• impactandy

    Excellent article, the question is will Bill be too proud to implement any of this???

  • Legato

    It’s funny and sad that not a single commenter (including you, Danny) didn’t try to analyze it as a failure of all search engines to find geniune content of someone whose purpose in life is NOT to game the search engine for ranking and juice.

    Here we have an interesting situation – BillG really couldn’t care less about being #1 in the search results/having his blog appear there or whatnot. At least I assume that be the case. Yet, his CONTENT, his THOUGHTS are what (again, major assumption here) people want. So in the end:

    - Content author produces valuable content/thoughts
    - People cannot find it using search engines
    - People lose.
    - Author is blamed (in a funny way, of course) for his lack of computer knowledge to ensure that his content is “search engine-friendly”.

    How much more content is out there produced and missed by search engines because authors simply don’t know/don’t care/don’t want to worry about being “search-engine friendly”?

    SEO is important for those who stand to benefit from it. In the world where search engines are smart enough, SEO is just garbage. Along with myriad of captchas to just publish this comment…

  • Frank Bauer

    nice SEO 101 post, danny!
    it amazes me that a man of his resources didn’t do his due diligence on such basic things.
    it’s an embarrassment, actually.
    this would have been a great opportunity to point out that bing “search partner” yahoo’s siteexplorer shows almost 600 inbound links to
    yahoo search hasn’t yet indexed the sundance post but they do show 30 results.

  • Frank Bauer

    forgot to mention, you if you should do a SEO 102 post for bill, you should explain the proper use of default index directory documents, how case insensitive IIS configuration settings are a bad thing for canonicalization, things like that:

  • Danny Sullivan

    Legato, I’m going to assume that Bill Gates started his blog because he felt he had important ideas to share and get people thinking about. I make that assumption based on the intro to the site.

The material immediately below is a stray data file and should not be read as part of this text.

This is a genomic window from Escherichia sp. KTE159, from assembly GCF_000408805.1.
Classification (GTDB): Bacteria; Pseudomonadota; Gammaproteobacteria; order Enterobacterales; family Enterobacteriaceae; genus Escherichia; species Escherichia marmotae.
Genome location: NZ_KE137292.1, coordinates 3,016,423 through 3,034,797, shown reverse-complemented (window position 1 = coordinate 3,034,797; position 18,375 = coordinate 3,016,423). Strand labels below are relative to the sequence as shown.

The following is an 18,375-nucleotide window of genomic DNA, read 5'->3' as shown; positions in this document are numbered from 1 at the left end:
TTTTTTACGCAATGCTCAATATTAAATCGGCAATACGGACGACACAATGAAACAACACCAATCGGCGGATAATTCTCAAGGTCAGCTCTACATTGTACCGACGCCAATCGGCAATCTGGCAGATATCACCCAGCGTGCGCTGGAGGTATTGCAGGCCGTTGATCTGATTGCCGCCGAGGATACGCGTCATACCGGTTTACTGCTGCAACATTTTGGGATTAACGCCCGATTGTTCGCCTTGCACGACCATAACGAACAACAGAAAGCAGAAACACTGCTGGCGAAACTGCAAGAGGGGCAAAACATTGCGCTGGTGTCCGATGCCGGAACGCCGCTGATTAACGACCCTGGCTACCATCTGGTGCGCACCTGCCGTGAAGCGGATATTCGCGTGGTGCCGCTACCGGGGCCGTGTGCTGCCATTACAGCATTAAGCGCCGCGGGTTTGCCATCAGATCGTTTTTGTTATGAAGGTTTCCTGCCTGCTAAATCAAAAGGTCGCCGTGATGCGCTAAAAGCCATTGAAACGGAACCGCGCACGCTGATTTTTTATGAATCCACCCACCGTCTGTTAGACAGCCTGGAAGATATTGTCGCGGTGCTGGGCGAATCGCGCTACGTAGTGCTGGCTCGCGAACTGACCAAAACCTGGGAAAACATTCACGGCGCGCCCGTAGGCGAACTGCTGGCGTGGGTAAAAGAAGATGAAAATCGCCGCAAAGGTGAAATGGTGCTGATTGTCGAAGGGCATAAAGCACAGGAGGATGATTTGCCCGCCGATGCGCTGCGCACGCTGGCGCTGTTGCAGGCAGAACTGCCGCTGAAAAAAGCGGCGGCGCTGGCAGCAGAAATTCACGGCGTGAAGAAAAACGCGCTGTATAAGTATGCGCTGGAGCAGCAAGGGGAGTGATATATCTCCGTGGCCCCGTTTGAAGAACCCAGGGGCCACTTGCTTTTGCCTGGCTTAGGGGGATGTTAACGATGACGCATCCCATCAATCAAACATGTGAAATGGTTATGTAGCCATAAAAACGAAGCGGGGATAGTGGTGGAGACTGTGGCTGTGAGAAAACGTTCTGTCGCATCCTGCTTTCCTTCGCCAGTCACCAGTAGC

Given this, yes, he should care about how he shows up in search, just as much as he’d care if he wrote an important book but by found all the pages were printed in invisible ink. That would never be allowed to happen in the “real” world, but sadly search engine “Invisibility” remains all too common today.

    As for not blaming the search engines, I did that. I did that several times. I noted that…

    1) Google is pretty screwed up saying it has 55 of his pages but then only revealing 18 of them.

    2) Bing is screwed up listing only 6 of his pages.

    3) Neither Google or Bing has managed to index his latest post, which was, as I said, “really, really lame” and something they deserve ridicule over.

    4) That as a site owner, it’s easy to feel powerless when search engines screw up this way.

    5) That despite Gates personally having a huge reputation, search engines aren’t with it enough for his blog to immediately gain that reputation.

    6) That it’s pretty sad that Google is giving his Twitter account more of a ranking boost than one of his blog posts.

    There is plenty documenting the failure of search engines in there. I totally agree that no one should have to think about many of the things I’ve described in a perfect world.

    The reality is the world isn’t perfect. The search engines aren’t smart enough, which is why SEO isn’t garbage. There are things, basic and simple things that have nothing to do with trying to “game” search engines, that should be fixed on the Bill Gates blog. Those things are SEO. You do them in the same way you test a site in various browsers. You can ignore them, but by doing so, you risk having your thoughts be ignored by a larger audience.

  • jacthemanus